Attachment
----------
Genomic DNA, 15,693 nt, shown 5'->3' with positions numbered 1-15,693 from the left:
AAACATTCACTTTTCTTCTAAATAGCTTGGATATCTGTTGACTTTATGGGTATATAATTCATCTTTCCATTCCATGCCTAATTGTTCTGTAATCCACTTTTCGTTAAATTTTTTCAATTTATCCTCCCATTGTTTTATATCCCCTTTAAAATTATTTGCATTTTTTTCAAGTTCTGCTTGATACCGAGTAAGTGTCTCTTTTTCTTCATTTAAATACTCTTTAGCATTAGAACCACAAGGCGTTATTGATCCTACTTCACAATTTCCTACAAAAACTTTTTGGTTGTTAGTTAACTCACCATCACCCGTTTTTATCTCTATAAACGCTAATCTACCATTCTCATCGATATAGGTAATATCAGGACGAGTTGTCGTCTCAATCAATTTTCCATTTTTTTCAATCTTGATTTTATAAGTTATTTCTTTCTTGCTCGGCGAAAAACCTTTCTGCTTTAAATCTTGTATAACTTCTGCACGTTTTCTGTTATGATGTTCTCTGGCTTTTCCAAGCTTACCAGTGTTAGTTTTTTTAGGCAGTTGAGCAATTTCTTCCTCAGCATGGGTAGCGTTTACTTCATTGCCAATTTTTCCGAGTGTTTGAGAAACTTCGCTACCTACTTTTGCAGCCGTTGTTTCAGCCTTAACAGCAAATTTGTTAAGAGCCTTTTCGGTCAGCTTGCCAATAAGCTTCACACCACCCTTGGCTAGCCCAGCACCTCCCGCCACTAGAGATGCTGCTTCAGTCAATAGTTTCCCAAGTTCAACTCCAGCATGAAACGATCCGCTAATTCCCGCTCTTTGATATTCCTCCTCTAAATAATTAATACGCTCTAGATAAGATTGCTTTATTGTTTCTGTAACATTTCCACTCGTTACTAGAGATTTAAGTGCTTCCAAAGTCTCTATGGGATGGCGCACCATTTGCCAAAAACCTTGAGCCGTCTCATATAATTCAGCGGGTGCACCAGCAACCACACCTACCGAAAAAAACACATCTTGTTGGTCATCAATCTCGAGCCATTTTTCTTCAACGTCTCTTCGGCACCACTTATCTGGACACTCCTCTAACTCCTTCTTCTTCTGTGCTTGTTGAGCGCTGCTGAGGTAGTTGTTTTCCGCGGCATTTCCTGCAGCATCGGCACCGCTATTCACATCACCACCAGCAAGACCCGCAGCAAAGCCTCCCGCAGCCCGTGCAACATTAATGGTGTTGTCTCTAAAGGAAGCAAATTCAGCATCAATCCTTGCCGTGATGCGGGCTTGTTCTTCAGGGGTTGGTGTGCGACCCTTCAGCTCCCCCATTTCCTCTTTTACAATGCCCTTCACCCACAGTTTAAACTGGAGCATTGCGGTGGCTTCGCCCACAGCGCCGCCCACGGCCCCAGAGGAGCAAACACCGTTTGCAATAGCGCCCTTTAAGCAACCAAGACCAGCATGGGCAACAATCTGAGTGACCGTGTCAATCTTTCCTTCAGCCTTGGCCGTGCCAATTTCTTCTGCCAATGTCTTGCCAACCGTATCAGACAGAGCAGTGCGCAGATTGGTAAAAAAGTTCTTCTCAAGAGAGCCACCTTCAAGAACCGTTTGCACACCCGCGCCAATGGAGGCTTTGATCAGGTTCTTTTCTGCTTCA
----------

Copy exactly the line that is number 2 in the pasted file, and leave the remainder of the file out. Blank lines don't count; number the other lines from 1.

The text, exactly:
AAACATTCACTTTTCTTCTAAATAGCTTGGATATCTGTTGACTTTATGGGTATATAATTCATCTTTCCATTCCATGCCTAATTGTTCTGTAATCCACTTTTCGTTAAATTTTTTCAATTTATCCTCCCATTGTTTTATATCCCCTTTAAAATTATTTGCATTTTTTTCAAGTTCTGCTTGATACCGAGTAAGTGTCTCTTTTTCTTCATTTAAATACTCTTTAGCATTAGAACCACAAGGCGTTATTGATCCTACTTCACAATTTCCTACAAAAACTTTTTGGTTGTTAGTTAACTCACCATCACCCGTTTTTATCTCTATAAACGCTAATCTACCATTCTCATCGATATAGGTAATATCAGGACGAGTTGTCGTCTCAATCAATTTTCCATTTTTTTCAATCTTGATTTTATAAGTTATTTCTTTCTTGCTCGGCGAAAAACCTTTCTGCTTTAAATCTTGTATAACTTCTGCACGTTTTCTGTTATGATGTTCTCTGGCTTTTCCAAGCTTACCAGTGTTAGTTTTTTTAGGCAGTTGAGCAATTTCTTCCTCAGCATGGGTAGCGTTTACTTCATTGCCAATTTTTCCGAGTGTTTGAGAAACTTCGCTACCTACTTTTGCAGCCGTTGTTTCAGCCTTAACAGCAAATTTGTTAAGAGCCTTTTCGGTCAGCTTGCCAATAAGCTTCACACCACCCTTGGCTAGCCCAGCACCTCCCGCCACTAGAGATGCTGCTTCAGTCAATAGTTTCCCAAGTTCAACTCCAGCATGAAACGATCCGCTAATTCCCGCTCTTTGATATTCCTCCTCTAAATAATTAATACGCTCTAGATAAGATTGCTTTATTGTTTCTGTAACATTTCCACTCGTTACTAGAGATTTAAGTGCTTCCAAAGTCTCTATGGGATGGCGCACCATTTGCCAAAAACCTTGAGCCGTCTCATATAATTCAGCGGGTGCACCAGCAACCACACCTACCGAAAAAAACACATCTTGTTGGTCATCAATCTCGAGCCATTTTTCTTCAACGTCTCTTCGGCACCACTTATCTGGACACTCCTCTAACTCCTTCTTCTTCTGTGCTTGTTGAGCGCTGCTGAGGTAGTTGTTTTCCGCGGCATTTCCTGCAGCATCGGCACCGCTATTCACATCACCACCAGCAAGACCCGCAGCAAAGCCTCCCGCAGCCCGTGCAACATTAATGGTGTTGTCTCTAAAGGAAGCAAATTCAGCATCAATCCTTGCCGTGATGCGGGCTTGTTCTTCAGGGGTTGGTGTGCGACCCTTCAGCTCCCCCATTTCCTCTTTTACAATGCCCTTCACCCACAGTTTAAACTGGAGCATTGCGGTGGCTTCGCCCACAGCGCCGCCCACGGCCCCAGAGGAGCAAACACCGTTTGCAATAGCGCCCTTTAAGCAACCAAGACCAGCATGGGCAACAATCTGAGTGACCGTGTCAATCTTTCCTTCAGCCTTGGCCGTGCCAATTTCTTCTGCCAATGTCTTGCCAACCGTATCAGACAGAGCAGTGCGCAGATTGGTAAAAAAGTTCTTCTCAAGAGAGCCACCTTCAAGAACCGTTTGCACACCCGCGCCAATGGAGGCTTTGATCAGGTTCTTTTCTGCTTCA